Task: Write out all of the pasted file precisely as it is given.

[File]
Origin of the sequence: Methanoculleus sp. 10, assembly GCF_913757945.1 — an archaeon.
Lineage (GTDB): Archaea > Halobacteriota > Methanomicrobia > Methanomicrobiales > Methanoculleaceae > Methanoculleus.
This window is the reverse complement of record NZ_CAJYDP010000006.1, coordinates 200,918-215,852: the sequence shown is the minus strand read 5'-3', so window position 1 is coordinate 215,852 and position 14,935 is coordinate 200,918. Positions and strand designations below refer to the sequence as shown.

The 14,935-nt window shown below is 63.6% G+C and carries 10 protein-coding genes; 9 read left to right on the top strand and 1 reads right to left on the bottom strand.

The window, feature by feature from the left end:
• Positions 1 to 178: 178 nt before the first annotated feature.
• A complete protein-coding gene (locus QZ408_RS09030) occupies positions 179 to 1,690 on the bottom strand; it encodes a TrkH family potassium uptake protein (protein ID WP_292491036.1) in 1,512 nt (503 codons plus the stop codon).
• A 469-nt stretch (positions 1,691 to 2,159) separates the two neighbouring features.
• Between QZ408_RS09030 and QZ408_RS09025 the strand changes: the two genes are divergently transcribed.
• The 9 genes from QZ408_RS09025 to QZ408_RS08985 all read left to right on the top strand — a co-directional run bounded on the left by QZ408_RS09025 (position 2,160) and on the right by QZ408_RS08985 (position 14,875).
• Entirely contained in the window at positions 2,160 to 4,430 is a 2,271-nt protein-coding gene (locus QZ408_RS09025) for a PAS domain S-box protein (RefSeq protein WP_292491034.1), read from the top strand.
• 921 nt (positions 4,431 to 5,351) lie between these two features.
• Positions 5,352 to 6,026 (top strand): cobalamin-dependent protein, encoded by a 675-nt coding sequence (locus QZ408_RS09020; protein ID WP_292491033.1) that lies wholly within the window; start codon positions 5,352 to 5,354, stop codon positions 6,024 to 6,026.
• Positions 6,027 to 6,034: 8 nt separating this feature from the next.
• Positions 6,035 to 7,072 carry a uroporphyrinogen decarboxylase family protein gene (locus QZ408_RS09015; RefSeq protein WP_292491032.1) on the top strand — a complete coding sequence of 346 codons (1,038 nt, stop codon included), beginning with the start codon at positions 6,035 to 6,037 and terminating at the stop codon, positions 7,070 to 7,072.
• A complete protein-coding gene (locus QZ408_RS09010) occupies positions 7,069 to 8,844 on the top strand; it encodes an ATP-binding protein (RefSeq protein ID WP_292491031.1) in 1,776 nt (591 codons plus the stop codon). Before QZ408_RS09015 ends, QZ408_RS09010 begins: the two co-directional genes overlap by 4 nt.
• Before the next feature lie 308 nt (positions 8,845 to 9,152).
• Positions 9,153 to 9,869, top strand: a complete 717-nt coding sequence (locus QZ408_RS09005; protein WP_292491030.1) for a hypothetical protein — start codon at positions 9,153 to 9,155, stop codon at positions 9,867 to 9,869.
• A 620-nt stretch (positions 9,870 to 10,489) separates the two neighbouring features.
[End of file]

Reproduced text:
Origin of the sequence: Methanoculleus sp. 10, assembly GCF_913757945.1 — an archaeon.
Lineage (GTDB): Archaea > Halobacteriota > Methanomicrobia > Methanomicrobiales > Methanoculleaceae > Methanoculleus.
This window is the reverse complement of record NZ_CAJYDP010000006.1, coordinates 200,918-215,852: the sequence shown is the minus strand read 5'-3', so window position 1 is coordinate 215,852 and position 14,935 is coordinate 200,918. Positions and strand designations below refer to the sequence as shown.

The 14,935-nt window shown below is 63.6% G+C and carries 10 protein-coding genes; 9 read left to right on the top strand and 1 reads right to left on the bottom strand.

The window, feature by feature from the left end:
• Positions 1 to 178: 178 nt before the first annotated feature.
• A complete protein-coding gene (locus QZ408_RS09030) occupies positions 179 to 1,690 on the bottom strand; it encodes a TrkH family potassium uptake protein (protein ID WP_292491036.1) in 1,512 nt (503 codons plus the stop codon).
• A 469-nt stretch (positions 1,691 to 2,159) separates the two neighbouring features.
• Between QZ408_RS09030 and QZ408_RS09025 the strand changes: the two genes are divergently transcribed.
• The 9 genes from QZ408_RS09025 to QZ408_RS08985 all read left to right on the top strand — a co-directional run bounded on the left by QZ408_RS09025 (position 2,160) and on the right by QZ408_RS08985 (position 14,875).
• Entirely contained in the window at positions 2,160 to 4,430 is a 2,271-nt protein-coding gene (locus QZ408_RS09025) for a PAS domain S-box protein (RefSeq protein WP_292491034.1), read from the top strand.
• 921 nt (positions 4,431 to 5,351) lie between these two features.
• Positions 5,352 to 6,026 (top strand): cobalamin-dependent protein, encoded by a 675-nt coding sequence (locus QZ408_RS09020; protein ID WP_292491033.1) that lies wholly within the window; start codon positions 5,352 to 5,354, stop codon positions 6,024 to 6,026.
• Positions 6,027 to 6,034: 8 nt separating this feature from the next.
• Positions 6,035 to 7,072 carry a uroporphyrinogen decarboxylase family protein gene (locus QZ408_RS09015; RefSeq protein WP_292491032.1) on the top strand — a complete coding sequence of 346 codons (1,038 nt, stop codon included), beginning with the start codon at positions 6,035 to 6,037 and terminating at the stop codon, positions 7,070 to 7,072.
• A complete protein-coding gene (locus QZ408_RS09010) occupies positions 7,069 to 8,844 on the top strand; it encodes an ATP-binding protein (RefSeq protein ID WP_292491031.1) in 1,776 nt (591 codons plus the stop codon). Before QZ408_RS09015 ends, QZ408_RS09010 begins: the two co-directional genes overlap by 4 nt.
• Before the next feature lie 308 nt (positions 8,845 to 9,152).
• Positions 9,153 to 9,869, top strand: a complete 717-nt coding sequence (locus QZ408_RS09005; protein WP_292491030.1) for a hypothetical protein — start codon at positions 9,153 to 9,155, stop codon at positions 9,867 to 9,869.
• A 620-nt stretch (positions 9,870 to 10,489) separates the two neighbouring features.